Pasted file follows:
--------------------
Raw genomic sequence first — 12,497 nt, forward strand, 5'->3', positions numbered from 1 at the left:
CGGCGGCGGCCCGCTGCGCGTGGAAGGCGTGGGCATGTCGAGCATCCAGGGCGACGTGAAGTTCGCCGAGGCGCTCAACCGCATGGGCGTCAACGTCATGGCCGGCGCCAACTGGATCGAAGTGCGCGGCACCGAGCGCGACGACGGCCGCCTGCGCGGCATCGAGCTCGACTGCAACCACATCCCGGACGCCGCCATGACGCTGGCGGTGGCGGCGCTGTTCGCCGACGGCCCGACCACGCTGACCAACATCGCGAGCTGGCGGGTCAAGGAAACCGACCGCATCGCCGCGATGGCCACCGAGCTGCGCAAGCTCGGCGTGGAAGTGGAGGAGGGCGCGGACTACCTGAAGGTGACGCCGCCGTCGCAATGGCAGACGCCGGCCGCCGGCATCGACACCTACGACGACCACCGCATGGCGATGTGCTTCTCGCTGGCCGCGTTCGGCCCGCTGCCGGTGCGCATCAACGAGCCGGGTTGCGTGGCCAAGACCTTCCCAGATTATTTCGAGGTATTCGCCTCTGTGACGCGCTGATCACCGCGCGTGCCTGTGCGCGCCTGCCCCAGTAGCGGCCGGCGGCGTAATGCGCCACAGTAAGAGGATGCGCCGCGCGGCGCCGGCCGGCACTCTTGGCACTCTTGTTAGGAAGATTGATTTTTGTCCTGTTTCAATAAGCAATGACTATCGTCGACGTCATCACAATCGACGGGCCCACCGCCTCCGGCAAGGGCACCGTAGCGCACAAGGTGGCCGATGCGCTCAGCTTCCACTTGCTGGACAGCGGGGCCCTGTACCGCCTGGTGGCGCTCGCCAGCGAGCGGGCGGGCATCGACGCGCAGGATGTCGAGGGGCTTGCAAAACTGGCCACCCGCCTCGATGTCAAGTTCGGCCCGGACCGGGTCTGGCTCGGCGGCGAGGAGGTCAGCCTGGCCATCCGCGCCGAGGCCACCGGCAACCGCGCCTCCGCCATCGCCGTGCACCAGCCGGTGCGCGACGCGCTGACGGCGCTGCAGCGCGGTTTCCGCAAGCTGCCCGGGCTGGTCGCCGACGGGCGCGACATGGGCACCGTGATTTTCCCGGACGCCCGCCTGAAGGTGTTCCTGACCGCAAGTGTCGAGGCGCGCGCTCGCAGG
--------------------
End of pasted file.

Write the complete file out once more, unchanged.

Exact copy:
Raw genomic sequence first — 12,497 nt, forward strand, 5'->3', positions numbered from 1 at the left:
CGGCGGCGGCCCGCTGCGCGTGGAAGGCGTGGGCATGTCGAGCATCCAGGGCGACGTGAAGTTCGCCGAGGCGCTCAACCGCATGGGCGTCAACGTCATGGCCGGCGCCAACTGGATCGAAGTGCGCGGCACCGAGCGCGACGACGGCCGCCTGCGCGGCATCGAGCTCGACTGCAACCACATCCCGGACGCCGCCATGACGCTGGCGGTGGCGGCGCTGTTCGCCGACGGCCCGACCACGCTGACCAACATCGCGAGCTGGCGGGTCAAGGAAACCGACCGCATCGCCGCGATGGCCACCGAGCTGCGCAAGCTCGGCGTGGAAGTGGAGGAGGGCGCGGACTACCTGAAGGTGACGCCGCCGTCGCAATGGCAGACGCCGGCCGCCGGCATCGACACCTACGACGACCACCGCATGGCGATGTGCTTCTCGCTGGCCGCGTTCGGCCCGCTGCCGGTGCGCATCAACGAGCCGGGTTGCGTGGCCAAGACCTTCCCAGATTATTTCGAGGTATTCGCCTCTGTGACGCGCTGATCACCGCGCGTGCCTGTGCGCGCCTGCCCCAGTAGCGGCCGGCGGCGTAATGCGCCACAGTAAGAGGATGCGCCGCGCGGCGCCGGCCGGCACTCTTGGCACTCTTGTTAGGAAGATTGATTTTTGTCCTGTTTCAATAAGCAATGACTATCGTCGACGTCATCACAATCGACGGGCCCACCGCCTCCGGCAAGGGCACCGTAGCGCACAAGGTGGCCGATGCGCTCAGCTTCCACTTGCTGGACAGCGGGGCCCTGTACCGCCTGGTGGCGCTCGCCAGCGAGCGGGCGGGCATCGACGCGCAGGATGTCGAGGGGCTTGCAAAACTGGCCACCCGCCTCGATGTCAAGTTCGGCCCGGACCGGGTCTGGCTCGGCGGCGAGGAGGTCAGCCTGGCCATCCGCGCCGAGGCCACCGGCAACCGCGCCTCCGCCATCGCCGTGCACCAGCCGGTGCGCGACGCGCTGACGGCGCTGCAGCGCGGTTTCCGCAAGCTGCCCGGGCTGGTCGCCGACGGGCGCGACATGGGCACCGTGATTTTCCCGGACGCCCGCCTGAAGGTGTTCCTGACCGCAAGTGTCGAGGCGCGCGCTCGCAGG